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Are Special Economic Zones a panacea for developing countries? : Lessons for developing countries

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Frame of Image ommodity taxes, foreign currency exchanges and customs limitations. In addition, SEZs offer business incentives such as rent discounts and preferential tax structures. Both developing and advanced countries manufacturing, distribution, logistics and trade. Over three thousand special economic zones now exist worldwide, and more countries have begun implementing or shown interest in using SEZs for their industrial development. The results so far have been quite mixed; SEZs have succeeded in countries such as China, Singapore and South Korea, while others are still struggling. Many scholars maintain the view that SEZs are not a panacea, and must be implemented properly and carefully aligned with a country’s specific circumstances.
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have established and
utilized such zones to attract outsourced activities in industries such as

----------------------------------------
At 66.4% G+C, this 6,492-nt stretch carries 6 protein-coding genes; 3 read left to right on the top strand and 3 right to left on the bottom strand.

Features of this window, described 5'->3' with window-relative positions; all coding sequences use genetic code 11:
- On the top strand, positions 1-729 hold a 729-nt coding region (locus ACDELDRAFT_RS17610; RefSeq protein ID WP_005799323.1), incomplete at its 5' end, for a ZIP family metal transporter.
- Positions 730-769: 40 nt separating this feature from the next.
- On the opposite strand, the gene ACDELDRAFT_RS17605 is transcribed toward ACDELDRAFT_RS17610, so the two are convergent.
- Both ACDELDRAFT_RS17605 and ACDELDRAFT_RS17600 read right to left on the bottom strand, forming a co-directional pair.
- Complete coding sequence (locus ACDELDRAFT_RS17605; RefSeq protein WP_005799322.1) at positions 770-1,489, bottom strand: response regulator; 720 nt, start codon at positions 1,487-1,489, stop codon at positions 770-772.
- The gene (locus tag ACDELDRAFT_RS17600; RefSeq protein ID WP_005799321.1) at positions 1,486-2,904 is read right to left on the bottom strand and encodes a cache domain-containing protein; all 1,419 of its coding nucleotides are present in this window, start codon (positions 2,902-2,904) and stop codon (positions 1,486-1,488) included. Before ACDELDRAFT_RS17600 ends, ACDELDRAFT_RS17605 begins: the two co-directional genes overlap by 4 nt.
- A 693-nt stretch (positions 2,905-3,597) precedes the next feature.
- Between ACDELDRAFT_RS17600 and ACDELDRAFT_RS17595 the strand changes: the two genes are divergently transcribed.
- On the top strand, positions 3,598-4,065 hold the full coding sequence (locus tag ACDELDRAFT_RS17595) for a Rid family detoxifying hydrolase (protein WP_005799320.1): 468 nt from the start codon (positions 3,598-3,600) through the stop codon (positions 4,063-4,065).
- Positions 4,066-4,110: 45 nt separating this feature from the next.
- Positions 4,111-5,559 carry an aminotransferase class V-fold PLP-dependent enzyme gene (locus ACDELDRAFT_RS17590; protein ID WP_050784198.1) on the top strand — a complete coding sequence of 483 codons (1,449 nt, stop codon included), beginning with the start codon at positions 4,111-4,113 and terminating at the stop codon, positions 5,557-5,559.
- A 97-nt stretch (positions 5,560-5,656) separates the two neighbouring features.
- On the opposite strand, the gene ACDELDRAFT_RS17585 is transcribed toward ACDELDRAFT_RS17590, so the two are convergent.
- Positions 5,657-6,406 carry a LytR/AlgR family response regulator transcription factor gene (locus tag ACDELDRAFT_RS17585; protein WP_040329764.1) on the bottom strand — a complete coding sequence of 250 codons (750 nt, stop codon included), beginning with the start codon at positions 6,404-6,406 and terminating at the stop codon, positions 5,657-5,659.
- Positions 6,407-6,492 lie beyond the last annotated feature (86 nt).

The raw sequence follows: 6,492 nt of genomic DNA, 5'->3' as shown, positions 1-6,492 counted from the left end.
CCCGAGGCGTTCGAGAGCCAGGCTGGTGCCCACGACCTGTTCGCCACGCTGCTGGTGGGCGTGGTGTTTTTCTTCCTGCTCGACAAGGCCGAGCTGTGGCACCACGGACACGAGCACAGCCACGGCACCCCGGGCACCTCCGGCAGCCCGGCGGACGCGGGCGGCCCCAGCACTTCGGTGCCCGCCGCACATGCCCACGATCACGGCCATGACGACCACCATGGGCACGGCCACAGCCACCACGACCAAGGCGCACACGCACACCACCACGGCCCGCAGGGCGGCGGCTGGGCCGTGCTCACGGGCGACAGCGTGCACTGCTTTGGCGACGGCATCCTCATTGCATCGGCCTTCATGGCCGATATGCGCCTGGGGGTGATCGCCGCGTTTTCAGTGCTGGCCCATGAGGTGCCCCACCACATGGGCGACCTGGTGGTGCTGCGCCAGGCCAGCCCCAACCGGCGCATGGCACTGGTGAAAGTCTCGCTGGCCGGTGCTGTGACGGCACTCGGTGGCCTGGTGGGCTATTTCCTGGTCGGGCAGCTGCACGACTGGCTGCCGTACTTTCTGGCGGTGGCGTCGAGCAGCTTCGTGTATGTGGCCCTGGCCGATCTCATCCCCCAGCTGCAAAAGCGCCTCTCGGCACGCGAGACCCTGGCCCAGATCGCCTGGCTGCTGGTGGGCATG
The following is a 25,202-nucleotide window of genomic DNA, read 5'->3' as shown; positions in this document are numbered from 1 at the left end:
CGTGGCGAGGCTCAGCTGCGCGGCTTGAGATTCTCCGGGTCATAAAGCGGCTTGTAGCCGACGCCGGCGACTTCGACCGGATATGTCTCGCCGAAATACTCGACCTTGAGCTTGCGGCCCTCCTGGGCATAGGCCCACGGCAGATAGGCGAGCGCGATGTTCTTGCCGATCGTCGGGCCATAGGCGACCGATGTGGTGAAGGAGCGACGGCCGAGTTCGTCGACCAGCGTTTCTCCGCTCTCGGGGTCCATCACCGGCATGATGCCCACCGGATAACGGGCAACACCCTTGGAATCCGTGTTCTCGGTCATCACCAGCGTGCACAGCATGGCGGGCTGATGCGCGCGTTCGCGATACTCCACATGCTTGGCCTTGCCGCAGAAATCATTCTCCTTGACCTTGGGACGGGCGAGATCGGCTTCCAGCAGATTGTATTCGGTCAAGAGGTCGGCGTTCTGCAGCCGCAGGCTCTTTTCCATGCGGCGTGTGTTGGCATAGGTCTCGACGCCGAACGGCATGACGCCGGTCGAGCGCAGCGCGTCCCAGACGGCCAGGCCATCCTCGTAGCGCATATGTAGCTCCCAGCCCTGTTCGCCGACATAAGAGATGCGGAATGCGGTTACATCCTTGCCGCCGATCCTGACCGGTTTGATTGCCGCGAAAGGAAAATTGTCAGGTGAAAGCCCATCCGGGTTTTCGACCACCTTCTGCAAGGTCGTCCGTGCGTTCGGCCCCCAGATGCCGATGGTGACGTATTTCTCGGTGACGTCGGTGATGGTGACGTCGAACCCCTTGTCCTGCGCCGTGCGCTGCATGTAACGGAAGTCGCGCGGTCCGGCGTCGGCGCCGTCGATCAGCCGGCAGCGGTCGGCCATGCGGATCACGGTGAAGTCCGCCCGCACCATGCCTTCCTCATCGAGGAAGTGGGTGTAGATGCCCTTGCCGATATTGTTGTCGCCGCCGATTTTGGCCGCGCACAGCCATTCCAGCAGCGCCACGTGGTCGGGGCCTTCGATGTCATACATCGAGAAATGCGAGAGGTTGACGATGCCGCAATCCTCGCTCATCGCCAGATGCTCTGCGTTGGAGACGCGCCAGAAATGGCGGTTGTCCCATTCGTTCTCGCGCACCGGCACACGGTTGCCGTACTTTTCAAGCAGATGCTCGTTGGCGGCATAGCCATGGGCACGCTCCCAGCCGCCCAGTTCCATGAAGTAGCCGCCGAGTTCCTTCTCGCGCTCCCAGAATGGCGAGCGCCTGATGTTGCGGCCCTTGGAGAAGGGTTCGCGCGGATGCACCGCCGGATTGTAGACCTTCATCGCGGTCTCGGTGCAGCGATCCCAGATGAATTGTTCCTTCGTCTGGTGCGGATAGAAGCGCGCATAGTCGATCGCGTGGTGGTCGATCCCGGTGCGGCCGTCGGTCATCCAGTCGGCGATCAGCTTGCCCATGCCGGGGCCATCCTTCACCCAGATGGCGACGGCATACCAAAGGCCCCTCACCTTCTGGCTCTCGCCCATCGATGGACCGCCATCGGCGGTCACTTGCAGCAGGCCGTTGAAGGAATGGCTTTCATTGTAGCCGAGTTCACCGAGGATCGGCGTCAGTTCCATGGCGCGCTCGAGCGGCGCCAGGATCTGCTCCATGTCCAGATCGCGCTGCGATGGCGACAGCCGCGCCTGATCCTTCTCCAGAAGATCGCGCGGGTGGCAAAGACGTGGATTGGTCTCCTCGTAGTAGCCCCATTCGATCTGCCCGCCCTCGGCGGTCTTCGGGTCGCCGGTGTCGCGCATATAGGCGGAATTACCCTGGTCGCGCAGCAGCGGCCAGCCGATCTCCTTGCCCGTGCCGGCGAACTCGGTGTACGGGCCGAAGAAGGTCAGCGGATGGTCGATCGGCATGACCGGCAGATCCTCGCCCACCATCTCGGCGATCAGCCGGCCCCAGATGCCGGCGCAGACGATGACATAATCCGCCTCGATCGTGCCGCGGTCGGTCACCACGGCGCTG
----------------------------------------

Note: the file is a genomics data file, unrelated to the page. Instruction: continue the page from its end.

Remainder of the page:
www.kiep.go.kr
Including the United States, which has established hundreds of export pro-
cessing zones.
Korea Institute for International Economic Policy
Are Special Economic Zones a Panacea for Developing Countries? Lessons for Developing Countries
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Establishing a business-friendly environment is the chief policy objective of every successful SEZ. To this end, useful lessons that could be relevant to developing economies include, but are not limited to, the following: 1. The SEZ should maximize guaranteed freedom for business activities, removing impediments to foreign investment. Successful SEZs and other jurisdictions have visibly sharp differences


Full Text
Title Are Special Economic Zones a panacea for developing countries?
Similar Titles
Sub Title

Lessons for developing countries

Material Type Reports
Author(English)

Jeong, Hyung-Gon

Publisher

Sejong, Korea:Korea Institute for International Economic Policy

Date 2016-07
Series Title; No KIEP opinions
Pages 5
Subject Country South Korea(Asia and Pacific)
Language English
File Type Documents
Original Format pdf
Subject Economy < Economic Administration
Economy < Direct Investment
Holding Korea Institute for International Economic Policy